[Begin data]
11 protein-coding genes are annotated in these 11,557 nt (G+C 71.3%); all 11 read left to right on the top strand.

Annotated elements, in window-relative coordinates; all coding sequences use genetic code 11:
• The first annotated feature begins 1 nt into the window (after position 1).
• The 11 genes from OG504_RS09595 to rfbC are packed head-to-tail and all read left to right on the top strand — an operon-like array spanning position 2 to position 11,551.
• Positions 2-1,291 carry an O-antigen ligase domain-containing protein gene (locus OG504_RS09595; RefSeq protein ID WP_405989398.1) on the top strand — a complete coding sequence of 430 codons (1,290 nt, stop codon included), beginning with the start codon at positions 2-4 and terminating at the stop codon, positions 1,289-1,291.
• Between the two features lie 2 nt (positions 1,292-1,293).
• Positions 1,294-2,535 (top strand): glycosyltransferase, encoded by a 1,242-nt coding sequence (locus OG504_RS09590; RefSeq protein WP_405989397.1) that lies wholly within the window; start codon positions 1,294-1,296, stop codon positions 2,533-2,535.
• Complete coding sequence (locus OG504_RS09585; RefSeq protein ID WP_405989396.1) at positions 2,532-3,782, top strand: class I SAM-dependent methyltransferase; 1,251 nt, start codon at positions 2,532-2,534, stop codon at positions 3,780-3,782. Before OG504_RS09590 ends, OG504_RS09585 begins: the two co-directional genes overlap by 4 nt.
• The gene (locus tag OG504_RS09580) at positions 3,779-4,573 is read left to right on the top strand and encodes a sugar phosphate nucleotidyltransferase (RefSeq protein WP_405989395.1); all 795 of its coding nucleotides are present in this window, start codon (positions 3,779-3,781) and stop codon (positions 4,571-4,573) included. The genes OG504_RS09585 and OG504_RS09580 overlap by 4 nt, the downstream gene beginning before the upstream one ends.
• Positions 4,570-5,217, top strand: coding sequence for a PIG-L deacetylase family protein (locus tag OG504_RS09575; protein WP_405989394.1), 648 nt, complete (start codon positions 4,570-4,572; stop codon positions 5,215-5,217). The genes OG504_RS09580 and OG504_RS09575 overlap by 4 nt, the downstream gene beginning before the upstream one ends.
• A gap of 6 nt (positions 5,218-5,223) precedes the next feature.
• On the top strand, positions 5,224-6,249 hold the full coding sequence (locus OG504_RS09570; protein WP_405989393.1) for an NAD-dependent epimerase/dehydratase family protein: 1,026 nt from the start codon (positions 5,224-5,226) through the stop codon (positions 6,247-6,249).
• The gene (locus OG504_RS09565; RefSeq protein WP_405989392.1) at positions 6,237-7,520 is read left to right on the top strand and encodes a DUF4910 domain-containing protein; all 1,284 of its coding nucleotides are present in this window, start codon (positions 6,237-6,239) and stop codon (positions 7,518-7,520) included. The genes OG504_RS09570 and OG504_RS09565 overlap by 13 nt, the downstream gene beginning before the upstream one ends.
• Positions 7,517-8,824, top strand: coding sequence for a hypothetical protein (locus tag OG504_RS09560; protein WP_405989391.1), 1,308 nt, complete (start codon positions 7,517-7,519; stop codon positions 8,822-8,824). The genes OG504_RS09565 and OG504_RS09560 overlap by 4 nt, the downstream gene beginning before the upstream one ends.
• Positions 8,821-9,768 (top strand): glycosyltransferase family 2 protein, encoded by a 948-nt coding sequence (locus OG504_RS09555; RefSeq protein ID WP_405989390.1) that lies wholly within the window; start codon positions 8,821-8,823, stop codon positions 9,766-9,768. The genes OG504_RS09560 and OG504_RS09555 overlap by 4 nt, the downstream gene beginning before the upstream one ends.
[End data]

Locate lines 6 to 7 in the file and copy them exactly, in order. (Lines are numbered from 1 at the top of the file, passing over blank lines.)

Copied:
• Between the two features lie 2 nt (positions 1,292-1,293).
• Positions 1,294-2,535 (top strand): glycosyltransferase, encoded by a 1,242-nt coding sequence (locus OG504_RS09590; RefSeq protein WP_405989397.1) that lies wholly within the window; start codon positions 1,294-1,296, stop codon positions 2,533-2,535.